Record type: Thesis (Doctoral)

Abstract

This thesis includes three main chapters with the aim to develop a methodological framework for characterising and evaluating the accessibility of End of Life (EoL) products and the Earth’s Crust. Chapter 4 presents a novel characterisation and evaluation of End of Life products by means of ‘geological’ approaches that are based on mining deposits of the geosphere (MDG). For method development of the characterisation and evaluation, four expert workshops were implemented. The results showed an innovative and systematic characterisation of the ‘geological setting’ of a deposit. Further, the results demonstrated a pioneering evaluation of the knowledge and certainty (geological knowledge) by means of the UNFC classification. The characterisation and evaluation was applied on three case studies of mining deposits of the anthroposphere (MDA), which provides a basis for Chapter 5 and highlighted the need for further research.

Chapter 5 presents the methodological framework that investigates the characterisation and evaluation of both MDA and MDG by investigating the prerequisite for recovery: accessibility. The accessibility evaluation was developed by means of a quantitative linguistic concept extraction. This framework was elucidated and then applied to analyse three anthropogenic and one geological deposits. The results of the linguistic investigation showed that accessibility is at the semantic intersection of ‘availability’ and ‘approachability’. The later terminology and its concept were not yet used, which poses a novel aspect of this study. The results of applying the accessibility evaluation demonstrated that an active mining operation and subsequent processing of rare earth elements showed ‘moderate’ approachability regarding ‘society’ and ‘environment’ and ‘high’ availability. Conversely, three REE case studies from MDA demonstrated as not being accessible in early project development.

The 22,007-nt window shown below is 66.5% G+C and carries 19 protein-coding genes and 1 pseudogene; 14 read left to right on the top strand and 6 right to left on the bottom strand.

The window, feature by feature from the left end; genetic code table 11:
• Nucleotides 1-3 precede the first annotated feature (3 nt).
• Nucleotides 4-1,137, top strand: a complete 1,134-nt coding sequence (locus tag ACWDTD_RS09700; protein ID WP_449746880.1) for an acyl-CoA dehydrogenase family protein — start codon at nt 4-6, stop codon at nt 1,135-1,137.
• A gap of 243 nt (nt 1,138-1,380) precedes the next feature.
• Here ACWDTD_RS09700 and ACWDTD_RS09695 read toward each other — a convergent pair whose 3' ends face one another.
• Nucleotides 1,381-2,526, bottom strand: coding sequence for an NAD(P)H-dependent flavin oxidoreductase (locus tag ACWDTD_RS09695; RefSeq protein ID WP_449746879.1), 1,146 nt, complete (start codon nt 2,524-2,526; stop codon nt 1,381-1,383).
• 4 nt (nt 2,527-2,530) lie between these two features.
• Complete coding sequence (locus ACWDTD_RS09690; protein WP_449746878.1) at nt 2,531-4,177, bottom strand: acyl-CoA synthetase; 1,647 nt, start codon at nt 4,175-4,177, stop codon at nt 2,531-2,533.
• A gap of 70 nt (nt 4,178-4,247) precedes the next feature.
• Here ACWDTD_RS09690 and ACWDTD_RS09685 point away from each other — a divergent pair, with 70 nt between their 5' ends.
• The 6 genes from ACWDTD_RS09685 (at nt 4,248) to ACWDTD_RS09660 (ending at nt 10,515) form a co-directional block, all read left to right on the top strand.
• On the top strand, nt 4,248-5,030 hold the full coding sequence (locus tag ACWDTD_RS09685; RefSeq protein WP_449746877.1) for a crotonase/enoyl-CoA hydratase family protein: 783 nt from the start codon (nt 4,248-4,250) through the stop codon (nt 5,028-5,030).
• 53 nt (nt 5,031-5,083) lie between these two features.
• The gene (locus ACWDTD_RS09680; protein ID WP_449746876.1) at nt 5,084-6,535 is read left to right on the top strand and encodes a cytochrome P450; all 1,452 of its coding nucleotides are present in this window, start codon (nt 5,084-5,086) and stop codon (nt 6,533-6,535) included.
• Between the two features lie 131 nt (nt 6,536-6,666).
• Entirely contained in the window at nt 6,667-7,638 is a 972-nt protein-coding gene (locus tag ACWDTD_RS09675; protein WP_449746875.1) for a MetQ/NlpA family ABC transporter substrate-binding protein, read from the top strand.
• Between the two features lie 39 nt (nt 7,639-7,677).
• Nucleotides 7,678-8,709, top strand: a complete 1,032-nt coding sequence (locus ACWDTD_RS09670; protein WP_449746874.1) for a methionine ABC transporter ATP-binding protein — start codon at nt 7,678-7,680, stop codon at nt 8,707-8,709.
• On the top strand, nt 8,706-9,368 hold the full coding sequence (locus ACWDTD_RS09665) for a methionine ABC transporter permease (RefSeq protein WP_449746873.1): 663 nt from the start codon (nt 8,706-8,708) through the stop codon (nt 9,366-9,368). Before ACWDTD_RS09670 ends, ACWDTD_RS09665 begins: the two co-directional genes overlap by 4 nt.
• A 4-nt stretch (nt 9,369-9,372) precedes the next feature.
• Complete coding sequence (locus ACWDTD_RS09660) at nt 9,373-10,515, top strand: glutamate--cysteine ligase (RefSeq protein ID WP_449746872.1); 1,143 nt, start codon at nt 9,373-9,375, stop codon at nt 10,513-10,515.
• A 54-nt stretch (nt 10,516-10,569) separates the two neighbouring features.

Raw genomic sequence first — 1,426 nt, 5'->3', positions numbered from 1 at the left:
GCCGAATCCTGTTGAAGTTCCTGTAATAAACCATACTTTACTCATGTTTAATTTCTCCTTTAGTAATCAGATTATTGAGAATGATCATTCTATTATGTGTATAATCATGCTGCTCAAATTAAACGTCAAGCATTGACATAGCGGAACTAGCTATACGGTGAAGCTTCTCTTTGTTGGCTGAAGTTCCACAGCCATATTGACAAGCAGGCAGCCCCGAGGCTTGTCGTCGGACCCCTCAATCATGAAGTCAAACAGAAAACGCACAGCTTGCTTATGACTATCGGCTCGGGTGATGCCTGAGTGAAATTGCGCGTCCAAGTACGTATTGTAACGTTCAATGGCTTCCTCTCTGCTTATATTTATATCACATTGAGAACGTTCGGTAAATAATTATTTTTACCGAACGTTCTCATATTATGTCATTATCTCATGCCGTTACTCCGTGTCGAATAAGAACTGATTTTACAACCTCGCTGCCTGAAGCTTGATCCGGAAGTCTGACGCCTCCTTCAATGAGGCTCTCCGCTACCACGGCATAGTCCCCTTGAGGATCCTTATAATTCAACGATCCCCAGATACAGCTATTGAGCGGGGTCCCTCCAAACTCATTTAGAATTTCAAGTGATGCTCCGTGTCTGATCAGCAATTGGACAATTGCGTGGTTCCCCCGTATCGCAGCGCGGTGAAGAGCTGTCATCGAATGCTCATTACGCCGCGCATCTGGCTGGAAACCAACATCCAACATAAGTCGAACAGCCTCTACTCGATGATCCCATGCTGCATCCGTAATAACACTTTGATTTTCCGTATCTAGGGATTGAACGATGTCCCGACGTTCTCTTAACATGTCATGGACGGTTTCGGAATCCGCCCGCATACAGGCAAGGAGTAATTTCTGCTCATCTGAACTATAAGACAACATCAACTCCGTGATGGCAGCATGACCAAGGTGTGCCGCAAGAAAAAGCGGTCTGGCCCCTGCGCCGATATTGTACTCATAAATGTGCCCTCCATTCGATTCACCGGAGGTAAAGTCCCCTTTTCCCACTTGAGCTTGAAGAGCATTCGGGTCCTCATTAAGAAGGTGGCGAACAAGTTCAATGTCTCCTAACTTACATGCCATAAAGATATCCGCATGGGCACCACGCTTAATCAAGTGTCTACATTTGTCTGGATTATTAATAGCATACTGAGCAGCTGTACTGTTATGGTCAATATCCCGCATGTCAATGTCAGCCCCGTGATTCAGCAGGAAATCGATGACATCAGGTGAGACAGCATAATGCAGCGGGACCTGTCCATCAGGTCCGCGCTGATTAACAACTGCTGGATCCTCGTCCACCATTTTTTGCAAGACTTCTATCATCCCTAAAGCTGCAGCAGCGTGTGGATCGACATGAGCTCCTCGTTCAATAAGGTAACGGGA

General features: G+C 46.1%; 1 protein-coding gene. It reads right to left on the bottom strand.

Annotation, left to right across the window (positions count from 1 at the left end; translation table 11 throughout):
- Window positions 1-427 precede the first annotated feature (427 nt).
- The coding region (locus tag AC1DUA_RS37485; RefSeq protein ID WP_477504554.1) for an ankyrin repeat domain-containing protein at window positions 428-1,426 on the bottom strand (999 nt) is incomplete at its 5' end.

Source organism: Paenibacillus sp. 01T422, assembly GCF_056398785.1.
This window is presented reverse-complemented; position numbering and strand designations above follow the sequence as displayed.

In Chapter 6, the accessibility evaluation was refined and confirmed by means of a Delphi survey that involved 48 experts. This resulted in a consolidated framework that was based on 12 applied (semi-) quantitative indicators. These results of four case studies showed ‘lower’ accessibility for knowledge and certainty (geological knowledge) of MDA. Further, the results of ‘economy’, ‘society’ and ‘environment’ indicated a clear discrepancy between developed and developing countries. This novel in formation enables policy makers to make informed decisions that could highlight the potential for in depth investigations to secure material supply in the long-term. However, the results also emphasised there is little high quality underlying data along the supply chain and within waste management.

Overall, this thesis presents a novel, innovative and practical methodological framework that can provide valuable knowledge to support decision makers at the government level in characterising and evaluating the accessibility of both EoL products and the Earth’s crust under sustainability considerations.

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Sandra Regina Mueller PhD Thesis re-submitted - Version of Record
Available under License University of Southampton Thesis Licence.
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Published date: October 2018

Identifiers

Local EPrints ID: 430408
URI: http://eprints.soton.ac.uk/id/eprint/430408
PURE UUID: 1fa16315-0cc7-445a-949f-3446ac5f8c6c
ORCID for Ian Williams: ORCID iD orcid.org/0000-0002-0121-1219

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Date deposited: 30 Apr 2019 16:30
Last modified: 30 Nov 2020 05:01

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Contributors

Author: Sandra Mueller
Thesis advisor: Ian Williams ORCID iD